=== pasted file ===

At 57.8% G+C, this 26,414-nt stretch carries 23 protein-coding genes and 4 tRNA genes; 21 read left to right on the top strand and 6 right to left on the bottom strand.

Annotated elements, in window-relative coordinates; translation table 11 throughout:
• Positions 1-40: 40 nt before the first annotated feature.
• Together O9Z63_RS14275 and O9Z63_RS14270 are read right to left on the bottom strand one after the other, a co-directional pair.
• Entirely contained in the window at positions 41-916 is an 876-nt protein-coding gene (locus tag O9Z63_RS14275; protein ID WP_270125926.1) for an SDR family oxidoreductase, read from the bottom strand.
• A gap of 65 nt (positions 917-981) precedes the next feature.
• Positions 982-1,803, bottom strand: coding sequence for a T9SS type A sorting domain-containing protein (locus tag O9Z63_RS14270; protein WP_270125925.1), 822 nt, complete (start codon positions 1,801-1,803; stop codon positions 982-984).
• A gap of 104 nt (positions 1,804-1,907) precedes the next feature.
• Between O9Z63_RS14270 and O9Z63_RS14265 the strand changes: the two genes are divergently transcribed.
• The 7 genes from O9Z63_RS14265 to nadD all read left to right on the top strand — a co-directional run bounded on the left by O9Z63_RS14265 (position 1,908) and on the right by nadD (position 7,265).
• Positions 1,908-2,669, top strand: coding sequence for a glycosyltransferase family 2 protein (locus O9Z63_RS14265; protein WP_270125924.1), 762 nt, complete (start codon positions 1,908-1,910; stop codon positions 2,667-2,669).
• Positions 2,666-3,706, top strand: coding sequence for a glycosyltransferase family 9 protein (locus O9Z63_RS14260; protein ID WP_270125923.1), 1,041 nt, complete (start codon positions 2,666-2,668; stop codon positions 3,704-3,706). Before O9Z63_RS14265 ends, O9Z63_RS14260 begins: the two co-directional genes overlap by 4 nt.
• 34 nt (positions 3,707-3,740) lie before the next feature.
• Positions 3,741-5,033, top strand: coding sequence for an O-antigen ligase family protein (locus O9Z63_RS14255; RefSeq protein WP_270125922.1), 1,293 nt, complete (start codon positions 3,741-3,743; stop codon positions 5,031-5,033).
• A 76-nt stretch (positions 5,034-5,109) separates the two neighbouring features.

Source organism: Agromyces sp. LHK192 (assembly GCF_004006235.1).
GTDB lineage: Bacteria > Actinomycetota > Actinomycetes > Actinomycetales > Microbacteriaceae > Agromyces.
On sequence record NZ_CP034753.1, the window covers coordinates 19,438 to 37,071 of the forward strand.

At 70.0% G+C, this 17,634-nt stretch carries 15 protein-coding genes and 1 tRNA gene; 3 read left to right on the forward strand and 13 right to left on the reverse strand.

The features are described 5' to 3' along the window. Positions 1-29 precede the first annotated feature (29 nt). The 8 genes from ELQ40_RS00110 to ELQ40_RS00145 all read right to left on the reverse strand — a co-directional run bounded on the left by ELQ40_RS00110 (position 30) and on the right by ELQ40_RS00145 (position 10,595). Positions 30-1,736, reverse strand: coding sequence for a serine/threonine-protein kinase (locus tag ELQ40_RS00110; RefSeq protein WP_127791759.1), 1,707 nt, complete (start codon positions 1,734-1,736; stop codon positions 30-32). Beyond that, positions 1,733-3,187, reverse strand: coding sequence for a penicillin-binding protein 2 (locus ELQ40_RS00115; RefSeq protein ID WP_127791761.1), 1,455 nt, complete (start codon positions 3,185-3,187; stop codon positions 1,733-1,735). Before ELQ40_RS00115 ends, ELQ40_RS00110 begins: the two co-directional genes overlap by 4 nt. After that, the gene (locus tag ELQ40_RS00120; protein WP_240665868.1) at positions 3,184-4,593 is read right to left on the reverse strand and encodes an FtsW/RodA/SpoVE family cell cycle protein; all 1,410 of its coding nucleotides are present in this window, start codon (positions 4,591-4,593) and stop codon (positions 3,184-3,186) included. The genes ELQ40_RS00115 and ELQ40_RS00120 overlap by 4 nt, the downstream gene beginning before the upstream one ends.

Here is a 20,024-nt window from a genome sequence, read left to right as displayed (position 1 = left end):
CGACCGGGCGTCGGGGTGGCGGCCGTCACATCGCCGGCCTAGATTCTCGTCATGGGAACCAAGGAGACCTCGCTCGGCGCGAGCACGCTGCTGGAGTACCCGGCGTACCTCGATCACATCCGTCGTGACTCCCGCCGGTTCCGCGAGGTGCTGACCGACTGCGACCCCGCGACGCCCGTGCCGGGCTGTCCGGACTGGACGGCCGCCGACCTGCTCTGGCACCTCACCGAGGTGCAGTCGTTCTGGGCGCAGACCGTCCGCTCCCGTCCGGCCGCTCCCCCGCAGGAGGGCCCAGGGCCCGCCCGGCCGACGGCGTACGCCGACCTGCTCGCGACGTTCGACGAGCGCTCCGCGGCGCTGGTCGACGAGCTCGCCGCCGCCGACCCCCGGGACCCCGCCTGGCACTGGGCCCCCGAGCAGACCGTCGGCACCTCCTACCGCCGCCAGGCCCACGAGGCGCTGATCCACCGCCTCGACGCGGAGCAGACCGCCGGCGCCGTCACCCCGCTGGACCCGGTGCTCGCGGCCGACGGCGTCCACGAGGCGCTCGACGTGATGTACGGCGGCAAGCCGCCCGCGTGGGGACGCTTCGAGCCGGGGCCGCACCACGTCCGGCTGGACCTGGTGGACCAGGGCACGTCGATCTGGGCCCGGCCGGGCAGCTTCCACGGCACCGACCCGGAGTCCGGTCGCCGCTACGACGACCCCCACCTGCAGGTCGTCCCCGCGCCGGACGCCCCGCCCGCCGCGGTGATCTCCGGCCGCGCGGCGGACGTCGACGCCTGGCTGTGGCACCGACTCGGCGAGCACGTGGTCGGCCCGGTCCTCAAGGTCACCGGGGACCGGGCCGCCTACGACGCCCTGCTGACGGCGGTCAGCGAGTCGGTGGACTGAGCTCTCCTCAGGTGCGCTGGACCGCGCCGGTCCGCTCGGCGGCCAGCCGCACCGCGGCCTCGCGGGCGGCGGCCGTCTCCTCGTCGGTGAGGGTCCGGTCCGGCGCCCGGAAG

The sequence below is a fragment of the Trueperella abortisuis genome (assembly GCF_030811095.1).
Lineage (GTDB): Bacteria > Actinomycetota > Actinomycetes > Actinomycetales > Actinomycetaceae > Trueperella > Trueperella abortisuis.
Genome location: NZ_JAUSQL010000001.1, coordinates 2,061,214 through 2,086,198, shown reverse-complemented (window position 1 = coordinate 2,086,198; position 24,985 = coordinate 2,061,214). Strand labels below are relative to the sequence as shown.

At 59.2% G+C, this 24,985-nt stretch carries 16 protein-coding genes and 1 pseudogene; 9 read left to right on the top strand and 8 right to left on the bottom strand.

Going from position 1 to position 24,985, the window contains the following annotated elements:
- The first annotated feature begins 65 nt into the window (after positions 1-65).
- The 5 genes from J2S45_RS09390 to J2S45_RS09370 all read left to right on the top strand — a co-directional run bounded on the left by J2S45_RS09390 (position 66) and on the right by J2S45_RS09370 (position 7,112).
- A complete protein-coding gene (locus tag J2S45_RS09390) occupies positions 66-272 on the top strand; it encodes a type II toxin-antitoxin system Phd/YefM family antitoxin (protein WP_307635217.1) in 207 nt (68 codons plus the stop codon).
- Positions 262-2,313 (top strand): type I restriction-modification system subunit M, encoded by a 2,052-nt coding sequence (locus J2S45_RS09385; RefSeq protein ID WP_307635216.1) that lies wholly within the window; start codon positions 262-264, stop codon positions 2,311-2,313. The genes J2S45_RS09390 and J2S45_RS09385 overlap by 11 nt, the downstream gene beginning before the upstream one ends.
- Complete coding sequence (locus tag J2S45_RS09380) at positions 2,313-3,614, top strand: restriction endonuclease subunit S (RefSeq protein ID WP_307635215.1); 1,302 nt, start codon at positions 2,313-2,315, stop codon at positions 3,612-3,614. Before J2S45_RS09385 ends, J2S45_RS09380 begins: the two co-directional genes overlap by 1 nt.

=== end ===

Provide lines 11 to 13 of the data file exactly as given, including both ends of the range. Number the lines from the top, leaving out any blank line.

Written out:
• Positions 1,908-2,669, top strand: coding sequence for a glycosyltransferase family 2 protein (locus O9Z63_RS14265; protein WP_270125924.1), 762 nt, complete (start codon positions 1,908-1,910; stop codon positions 2,667-2,669).
• Positions 2,666-3,706, top strand: coding sequence for a glycosyltransferase family 9 protein (locus O9Z63_RS14260; protein ID WP_270125923.1), 1,041 nt, complete (start codon positions 2,666-2,668; stop codon positions 3,704-3,706). Before O9Z63_RS14265 ends, O9Z63_RS14260 begins: the two co-directional genes overlap by 4 nt.
• 34 nt (positions 3,707-3,740) lie before the next feature.